A Single-Payer Healthcare System for All Americans

KISS - Keep It Simple, Stupid

K.I.S.S. – Keep It Simple, Stupid. (I got this cartoon on Facebook and decided to share.)

For most of us, getting healthcare in this country is way too hard, as the video at the end shows. So to those in Congress who would make it even harder, I say, “Keep It Simple, Stupid,” with a single-payer healthcare system for All Americans.

WHERE’S THE VISION?

I responded to an article in The Guardian that critiques Democrats’ healthcare arguments, and another article in The New York Times that criticizes Republicans. The NY Times article describes a structural flaw in modern capitalism, where tremendous income gains have gone to those at the very top while prospects have diminished for those in the middle or bottom.

Both polarized political parties seem to lack a clear vision for America, and without a strong vision, Republicans have been separating themselves from traditional conservative policy. Even the term “compassionate conservatism” has vanished. I voted for Bush, but without compassion and goals I can believe in, I can no longer call myself a Republican.

Because I’m a consumer advocate, I must oppose policies that seem to be, “for us to win, you must lose.” That selfish meanness is why I now call myself a Progressive. It’s why I founded Modern Health Talk five years ago, why I voted for Obama, why I supported the Affordable Care Act (ACA), and why I still advocate long-term for a single-payer universal healthcare system like Medicare-for-All. It’s also why I endorse a public option as a path toward that objective.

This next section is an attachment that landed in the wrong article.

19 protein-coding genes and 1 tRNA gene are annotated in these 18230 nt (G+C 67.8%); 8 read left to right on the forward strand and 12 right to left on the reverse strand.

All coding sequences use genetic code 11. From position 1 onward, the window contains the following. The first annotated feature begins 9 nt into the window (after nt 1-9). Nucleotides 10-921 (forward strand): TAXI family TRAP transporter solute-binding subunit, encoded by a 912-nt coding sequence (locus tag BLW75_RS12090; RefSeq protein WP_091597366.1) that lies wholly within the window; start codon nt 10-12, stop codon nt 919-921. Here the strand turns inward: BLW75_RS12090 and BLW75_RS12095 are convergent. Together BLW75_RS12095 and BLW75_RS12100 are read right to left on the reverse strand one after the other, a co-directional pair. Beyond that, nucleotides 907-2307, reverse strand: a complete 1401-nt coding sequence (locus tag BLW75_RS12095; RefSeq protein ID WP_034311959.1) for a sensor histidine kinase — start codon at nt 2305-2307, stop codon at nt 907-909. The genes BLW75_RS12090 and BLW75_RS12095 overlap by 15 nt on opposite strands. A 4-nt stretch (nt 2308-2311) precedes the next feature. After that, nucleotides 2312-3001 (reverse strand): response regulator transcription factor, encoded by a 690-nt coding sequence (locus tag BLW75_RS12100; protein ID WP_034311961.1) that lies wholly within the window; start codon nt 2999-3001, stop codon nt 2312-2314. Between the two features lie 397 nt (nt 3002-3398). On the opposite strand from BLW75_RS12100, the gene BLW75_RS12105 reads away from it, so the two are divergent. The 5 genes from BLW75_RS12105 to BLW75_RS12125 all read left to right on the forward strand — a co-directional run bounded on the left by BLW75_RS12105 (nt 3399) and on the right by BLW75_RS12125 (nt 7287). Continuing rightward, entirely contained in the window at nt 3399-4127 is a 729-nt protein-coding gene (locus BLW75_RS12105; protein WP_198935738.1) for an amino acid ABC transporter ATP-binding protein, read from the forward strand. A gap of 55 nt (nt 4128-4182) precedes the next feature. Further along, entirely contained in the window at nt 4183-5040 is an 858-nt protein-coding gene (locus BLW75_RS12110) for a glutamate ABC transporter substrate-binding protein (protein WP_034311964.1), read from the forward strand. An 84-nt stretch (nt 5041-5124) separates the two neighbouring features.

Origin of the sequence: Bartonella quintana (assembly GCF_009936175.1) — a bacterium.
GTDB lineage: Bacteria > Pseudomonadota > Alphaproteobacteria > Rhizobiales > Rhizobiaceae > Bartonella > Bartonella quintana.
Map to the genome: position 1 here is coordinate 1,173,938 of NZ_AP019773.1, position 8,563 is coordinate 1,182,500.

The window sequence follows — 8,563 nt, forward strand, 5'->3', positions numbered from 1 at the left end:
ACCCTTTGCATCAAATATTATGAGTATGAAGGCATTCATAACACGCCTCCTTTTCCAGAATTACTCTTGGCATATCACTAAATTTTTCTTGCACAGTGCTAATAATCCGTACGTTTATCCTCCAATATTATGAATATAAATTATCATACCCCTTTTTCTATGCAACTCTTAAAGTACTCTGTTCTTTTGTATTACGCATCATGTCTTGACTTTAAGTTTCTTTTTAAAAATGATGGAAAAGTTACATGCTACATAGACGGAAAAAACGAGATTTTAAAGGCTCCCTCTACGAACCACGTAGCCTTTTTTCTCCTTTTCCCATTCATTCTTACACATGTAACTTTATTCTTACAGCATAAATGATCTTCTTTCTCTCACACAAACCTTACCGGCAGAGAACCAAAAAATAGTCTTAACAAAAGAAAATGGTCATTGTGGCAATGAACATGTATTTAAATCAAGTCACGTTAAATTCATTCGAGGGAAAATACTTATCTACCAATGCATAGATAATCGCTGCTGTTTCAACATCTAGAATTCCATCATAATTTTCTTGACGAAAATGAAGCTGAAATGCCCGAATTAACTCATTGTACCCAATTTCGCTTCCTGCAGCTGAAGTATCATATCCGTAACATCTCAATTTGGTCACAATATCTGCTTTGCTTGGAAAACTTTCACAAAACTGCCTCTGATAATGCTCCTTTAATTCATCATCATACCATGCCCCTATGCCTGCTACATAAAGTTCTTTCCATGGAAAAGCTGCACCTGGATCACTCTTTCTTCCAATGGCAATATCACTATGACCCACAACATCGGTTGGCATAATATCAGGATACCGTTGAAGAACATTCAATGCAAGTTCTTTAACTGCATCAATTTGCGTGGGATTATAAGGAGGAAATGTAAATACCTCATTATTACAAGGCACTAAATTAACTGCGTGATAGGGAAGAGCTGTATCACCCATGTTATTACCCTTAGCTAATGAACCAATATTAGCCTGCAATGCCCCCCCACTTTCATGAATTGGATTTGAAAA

Unlike modern Republicans (and many Democrats), I have a vision for America where government and individual citizens cooperate in a functioning society and share responsibility and benefits. We must collectively invest in public education, public safety, public infrastructure, public utilities, and a skilled, healthy and productive workforce to drive innovation, profit, and GDP. You see, I value capitalism like Republicans, but I also know the benefit of public-sector organizations and initiatives. And I know that no individual or company “makes it” on their own. With that in mind, one of my first articles here described a hybrid public/private healthcare system that blends the best of socialism and capitalism.

MY ADVICE FOR DEMOCRATS

I like most of the populist message of Bernie Sanders and Elizabeth Warren, but I worry that they both are too far to the left and may scare away moderates. I’m not sure they share my vision for America, because their rhetoric seems to blame wealthy corporations and individuals, and capitalism, and their plans seem intent on punishing with high taxes and strong regulation.

Sure, Progressive policies and tax reforms are needed, but the Democrat’s message needs to be simpler, gentler and more inclusive. Make the case that we as a nation must share both the responsibility and benefits, and invest strategically – i.e. work together.

As for healthcare, quit complaining about Republican efforts to repeal & replace Obamacare, because that’s what they campaigned on, and your arguments are landing on deaf ears. And quit trying to save Obamacare as it stands, because it does have flaws, and Republicans know how to break it. Take the high road and the initiative by reaching across the aisle with a better plan – a plan that has broader objectives that both sides can support, like saving over $1.5 trillion each and every year in overall healthcare costs, while also improving outcomes and developing that skilled, healthy, and productive workforce.

MY ADVICE FOR REPUBLICANS